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Hourglass corsets first became fashionable in the 1830s in Europe and the US. In contrast to Empire or late Georgian waistlines in which the "waist" lies just below the bust, Victorian fashion accentuated natural waistlines but further constricted them.
The hourglass corset achieved immediate waist reduction, as it acted mainly on a short zone around the waist. Rather than attempting to slim the torso around the ribs, tissue could be compressed and redistributed above and below the waistline.
The hourglass became the iconic corset shape. They are featured in the media; often the image of the corset shown is of a "woman clutching a bedpost while their maid pulls and pulls at the corset strings". The hourglass corset accentuated slim waists and broadened the bust, shoulders and hips. These elements worked in tandem with very wide skirts, large sleeves, and sloping shoulders to create the wide-slim-wide hourglass figure.
Hourglass silhouettes remained popular throughout the 19th century, though outerwear styles evolved. In England, France, and America these corsets were mainly worn by aristocrats and in some cases royalty.
As skirts and sleeves shrank, Edwardian era fashions began to favor a more slender, vertical look. Princess line dresses were popular in the 1880s. These were made without a horizontal waist seam and with long vertical seams running the length of the dress, with the dress closely fitted to the body. Hourglass corsets evolved to emphasize the vertical lines of the body, and attempted to slim the torso above the waist as well.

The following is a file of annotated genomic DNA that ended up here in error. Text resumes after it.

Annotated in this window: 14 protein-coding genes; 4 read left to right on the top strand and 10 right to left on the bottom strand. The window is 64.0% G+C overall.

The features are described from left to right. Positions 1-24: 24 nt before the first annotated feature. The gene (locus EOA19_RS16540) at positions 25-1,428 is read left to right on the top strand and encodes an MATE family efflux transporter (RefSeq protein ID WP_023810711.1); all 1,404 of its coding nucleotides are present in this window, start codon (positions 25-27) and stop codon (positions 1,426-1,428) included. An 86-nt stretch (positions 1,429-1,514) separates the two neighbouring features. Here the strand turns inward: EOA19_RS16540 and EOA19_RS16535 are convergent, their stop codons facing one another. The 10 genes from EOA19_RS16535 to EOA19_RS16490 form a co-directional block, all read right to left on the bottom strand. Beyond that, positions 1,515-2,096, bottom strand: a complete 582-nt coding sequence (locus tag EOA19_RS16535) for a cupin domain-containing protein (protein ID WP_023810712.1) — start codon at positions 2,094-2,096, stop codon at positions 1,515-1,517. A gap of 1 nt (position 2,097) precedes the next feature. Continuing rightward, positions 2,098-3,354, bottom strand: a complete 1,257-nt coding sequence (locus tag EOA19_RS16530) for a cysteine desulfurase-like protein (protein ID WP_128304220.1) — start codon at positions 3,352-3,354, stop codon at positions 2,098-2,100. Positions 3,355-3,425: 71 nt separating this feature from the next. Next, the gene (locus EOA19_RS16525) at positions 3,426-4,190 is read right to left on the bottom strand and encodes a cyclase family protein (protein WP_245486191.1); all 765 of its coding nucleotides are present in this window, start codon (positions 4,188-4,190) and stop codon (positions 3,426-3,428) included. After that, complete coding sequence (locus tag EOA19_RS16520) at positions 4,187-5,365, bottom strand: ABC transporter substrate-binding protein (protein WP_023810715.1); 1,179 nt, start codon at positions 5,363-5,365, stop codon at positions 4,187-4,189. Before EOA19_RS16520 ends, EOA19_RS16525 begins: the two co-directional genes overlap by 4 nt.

Initially hourglass corsets were not laced as tightly as the straight-fronted corsets fashionable at the beginning of the twentieth century. Corsets were still the norm, but they no longer had the exaggerated wide-narrow-wide silhouette of the hourglass shape.
A pipe-stem waist is a silhouette given by wearing a certain kind of corset. The corset is designed so that the circumference of the waist is compressed for a distance above the natural waistline. These were never common, as the added pressure on the rib cage as ribs are pressed inwards can be uncomfortable.
Reports of nineteenth century pipe-stem waists on corsets often cite a height of up to 15 cm (6 inches).
Devotees of this silhouette trained their figures for many years and only a few public examples exist. Usually this figure is adopted for erotic purposes or as part of the body modification movement.
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Corsets were criticized as detrimental to the wearer's health. While they have been praised as a device for improving posture, many health care professionals advise against the use of constrictive garments for extended periods.
The shape of the rib cage could be altered by tightly laced corsets. Also, tightly laced corsets can irritate skin, reduce lung capacity, and weaken muscles that support the back and the chest. Some of the long-term effects that are thought to be caused by tight-corset wearing include reduced pelvis size, constipation and digestive issues, and reproductive problems.
- "A Short History of the Corset". www.marquise.de. Retrieved 2015-10-03.
- "Corsets & Crinolines in Victorian Fashion - Victoria and Albert Museum". www.vam.ac.uk. Retrieved 2015-10-03.
- Kotz, Deborah. "Rise in health problems from Spanx, corsets, and shapewear". Retrieved 2015-11-16.
- Steele, Valerie (2001). The Corset: A Cultural History. Yale University Press. ISBN 978-0-300-09071-0.
- sitecore\firstname.lastname@example.org. "The dangers of tight lacing: the effects of the corset". Royal College of Surgeons. Retrieved 2023-02-04.
- The Corset: Questions of Pressure and Displacement. 1887
- "THE STEM WAIST - THE UTMOST IN CORSETING - WOULD YOU LIKE TO TRY FOR A DAY OR TWO?". Flickr - Photo Sharing!. 20 April 2008. Retrieved 2016-05-18. what a modern pipe-stem waist looks like.